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When passengers purchase a fare and travel by rail they are in effect entering into an agreement with the train operating company (TOC). The terms of this agreement, which define the rights and duties of both passenger and TOC, are set out in the National Rail Conditions of Travel and the individual Passenger’s Charter of the TOC.

A passenger’s entitlement to compensation depends on the train company they are travelling with. This is because train companies subscribe to different compensation schemes, namely the Passenger’s Charter, Delay Repay or Delay Repay 15 schemes.

Almost all TOCs now operate a version of Delay Repay. Under the original Delay Repay, a passenger is entitled to compensation if a train is delayed by more than 30 minutes, which is offered irrespective of the cause of the delay. Under Delay Repay 15, eligible passengers can claim 25% of the cost of a single fare for delays between 15 and 29 minutes. Under the Passenger’s Charter, compensation for individual journeys is only offered after one hours’ delay and may not be offered if the reason for the delay is outside the industry’s control.

It is generally agreed that Delay Repay 15 is relatively generous for single/return fare passengers, but it has taken time to introduce. The Government has stated its intention to explore the roll out of Delay Repay 15 in this Parliament, but historically it has taken many years to introduce new compensation schemes.

It could be argued that Delay Repay favours long-distance passengers. This largely relates to: commuters not being compensated for repeated poor performance below the Delay Repay thresholds; and the claims process being prohibitively time-consuming. Of the £80 million paid out in compensation in 2017/18, around 40% was paid by the two long distance operators on the East and West Coast main lines. This is despite the two franchises only accounting for 21% of total passenger revenues.

Previously, under the Passenger’s Charter scheme, season ticket holders were compensated by way of an annual discount upon renewal. This was typically a 5% or 10% discount on the season ticket if one or both punctuality and cancellation targets of the train operator were not met. This is no longer the case under Delay Repay as they are refunded on the same basis as single/return fare passengers.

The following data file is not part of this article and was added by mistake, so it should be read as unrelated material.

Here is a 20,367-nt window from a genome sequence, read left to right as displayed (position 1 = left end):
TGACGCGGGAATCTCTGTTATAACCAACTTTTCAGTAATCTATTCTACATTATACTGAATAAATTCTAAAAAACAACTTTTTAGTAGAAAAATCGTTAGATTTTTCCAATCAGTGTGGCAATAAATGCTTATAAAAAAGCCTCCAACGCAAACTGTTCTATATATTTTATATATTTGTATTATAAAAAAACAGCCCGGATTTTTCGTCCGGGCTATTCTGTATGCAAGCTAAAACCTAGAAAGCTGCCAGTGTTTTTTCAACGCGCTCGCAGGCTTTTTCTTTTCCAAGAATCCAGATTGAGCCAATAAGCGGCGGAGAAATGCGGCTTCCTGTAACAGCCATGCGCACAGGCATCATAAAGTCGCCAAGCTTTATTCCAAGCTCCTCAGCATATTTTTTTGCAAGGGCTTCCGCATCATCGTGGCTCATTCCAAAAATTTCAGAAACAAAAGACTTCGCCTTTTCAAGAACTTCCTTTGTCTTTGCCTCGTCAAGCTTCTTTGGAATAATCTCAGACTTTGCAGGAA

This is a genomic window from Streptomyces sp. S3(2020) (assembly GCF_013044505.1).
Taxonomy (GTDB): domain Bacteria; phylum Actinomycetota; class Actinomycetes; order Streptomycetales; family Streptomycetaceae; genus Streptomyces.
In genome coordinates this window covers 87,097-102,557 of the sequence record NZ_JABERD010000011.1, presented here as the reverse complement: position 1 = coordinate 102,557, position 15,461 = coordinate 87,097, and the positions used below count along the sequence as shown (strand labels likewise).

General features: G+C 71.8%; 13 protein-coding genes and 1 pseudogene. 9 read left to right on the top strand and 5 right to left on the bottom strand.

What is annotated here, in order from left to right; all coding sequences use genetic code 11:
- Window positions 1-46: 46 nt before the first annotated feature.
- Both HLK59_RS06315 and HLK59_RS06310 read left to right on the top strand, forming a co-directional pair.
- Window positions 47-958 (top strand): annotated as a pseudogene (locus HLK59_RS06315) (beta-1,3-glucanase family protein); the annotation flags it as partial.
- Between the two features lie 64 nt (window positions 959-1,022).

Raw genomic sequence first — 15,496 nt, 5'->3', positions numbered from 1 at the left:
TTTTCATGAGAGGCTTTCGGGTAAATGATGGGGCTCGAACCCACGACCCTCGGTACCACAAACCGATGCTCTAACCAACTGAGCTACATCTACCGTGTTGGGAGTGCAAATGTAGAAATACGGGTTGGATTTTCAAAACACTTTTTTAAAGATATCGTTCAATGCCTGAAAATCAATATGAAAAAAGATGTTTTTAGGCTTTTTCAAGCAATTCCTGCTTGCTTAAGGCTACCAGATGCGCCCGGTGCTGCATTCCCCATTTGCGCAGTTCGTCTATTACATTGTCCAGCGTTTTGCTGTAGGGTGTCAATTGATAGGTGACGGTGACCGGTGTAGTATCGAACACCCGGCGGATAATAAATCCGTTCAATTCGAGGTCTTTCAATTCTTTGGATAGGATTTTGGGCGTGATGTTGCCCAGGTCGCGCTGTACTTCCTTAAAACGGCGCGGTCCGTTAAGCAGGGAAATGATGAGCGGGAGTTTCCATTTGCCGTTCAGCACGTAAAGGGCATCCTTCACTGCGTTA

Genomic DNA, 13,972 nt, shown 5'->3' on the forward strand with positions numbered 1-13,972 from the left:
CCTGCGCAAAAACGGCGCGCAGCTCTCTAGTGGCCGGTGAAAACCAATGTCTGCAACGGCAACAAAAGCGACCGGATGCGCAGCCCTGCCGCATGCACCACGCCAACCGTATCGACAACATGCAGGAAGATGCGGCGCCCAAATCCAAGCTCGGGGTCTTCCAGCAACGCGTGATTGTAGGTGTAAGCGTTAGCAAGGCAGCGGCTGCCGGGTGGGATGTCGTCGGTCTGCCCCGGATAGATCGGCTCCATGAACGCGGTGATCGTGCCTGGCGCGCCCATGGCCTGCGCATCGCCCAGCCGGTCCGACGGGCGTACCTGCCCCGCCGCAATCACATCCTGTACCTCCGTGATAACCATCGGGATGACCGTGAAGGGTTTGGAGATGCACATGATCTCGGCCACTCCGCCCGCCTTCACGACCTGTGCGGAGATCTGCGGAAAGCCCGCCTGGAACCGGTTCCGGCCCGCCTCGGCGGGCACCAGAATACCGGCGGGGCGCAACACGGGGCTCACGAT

Both the standard and enhanced Delay Repay compensation schemes have regularly been touted as being more generous to passengers. This is true for many, but there is evidence in this paper to suggest that the shift to Delay Repay from the Passenger’s Charter has left many season ticket holders worse off. Govia Thameslink Railway season ticket holders, for example, would have received considerably more compensation since the start of the current franchise under the older compensation regime than under Delay Repay.

There is also evidence in this paper to suggest that the shift from the Passenger’s Charter to Delay Repay has had a positive impact on some train operator’s revenues. This is because the compensation paid out under the Charter following a single year of poor performance can be enough to eclipse several years of compensation paid out under Delay Repay. Further investigation would be required to make a more authoritative assessment of the revenue impact for the wider franchising system.

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